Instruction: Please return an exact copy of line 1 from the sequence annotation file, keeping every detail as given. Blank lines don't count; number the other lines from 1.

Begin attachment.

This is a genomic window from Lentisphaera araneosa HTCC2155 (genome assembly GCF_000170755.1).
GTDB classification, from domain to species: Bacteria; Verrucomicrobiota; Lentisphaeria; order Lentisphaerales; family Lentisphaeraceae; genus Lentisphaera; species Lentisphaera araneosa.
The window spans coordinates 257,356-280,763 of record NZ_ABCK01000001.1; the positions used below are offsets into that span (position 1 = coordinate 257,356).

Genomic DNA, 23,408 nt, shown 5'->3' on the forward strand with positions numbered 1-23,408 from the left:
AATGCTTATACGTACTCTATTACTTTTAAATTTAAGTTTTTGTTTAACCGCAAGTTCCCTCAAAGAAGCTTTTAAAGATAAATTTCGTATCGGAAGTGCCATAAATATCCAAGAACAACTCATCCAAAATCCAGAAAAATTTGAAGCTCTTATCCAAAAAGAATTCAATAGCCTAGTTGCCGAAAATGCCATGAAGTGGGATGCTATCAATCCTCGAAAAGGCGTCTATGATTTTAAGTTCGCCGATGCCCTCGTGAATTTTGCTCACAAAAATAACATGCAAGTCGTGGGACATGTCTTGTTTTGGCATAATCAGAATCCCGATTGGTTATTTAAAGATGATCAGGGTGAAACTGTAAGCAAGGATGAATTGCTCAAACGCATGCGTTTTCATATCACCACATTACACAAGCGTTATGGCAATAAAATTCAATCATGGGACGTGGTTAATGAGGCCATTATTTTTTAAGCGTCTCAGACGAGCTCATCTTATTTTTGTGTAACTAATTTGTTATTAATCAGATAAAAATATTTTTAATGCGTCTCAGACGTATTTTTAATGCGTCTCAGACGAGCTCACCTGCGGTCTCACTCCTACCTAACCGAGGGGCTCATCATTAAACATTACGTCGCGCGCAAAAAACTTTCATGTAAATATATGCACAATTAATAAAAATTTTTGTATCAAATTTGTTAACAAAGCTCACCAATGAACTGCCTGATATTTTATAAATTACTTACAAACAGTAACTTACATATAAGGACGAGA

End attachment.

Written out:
This is a genomic window from Lentisphaera araneosa HTCC2155 (genome assembly GCF_000170755.1).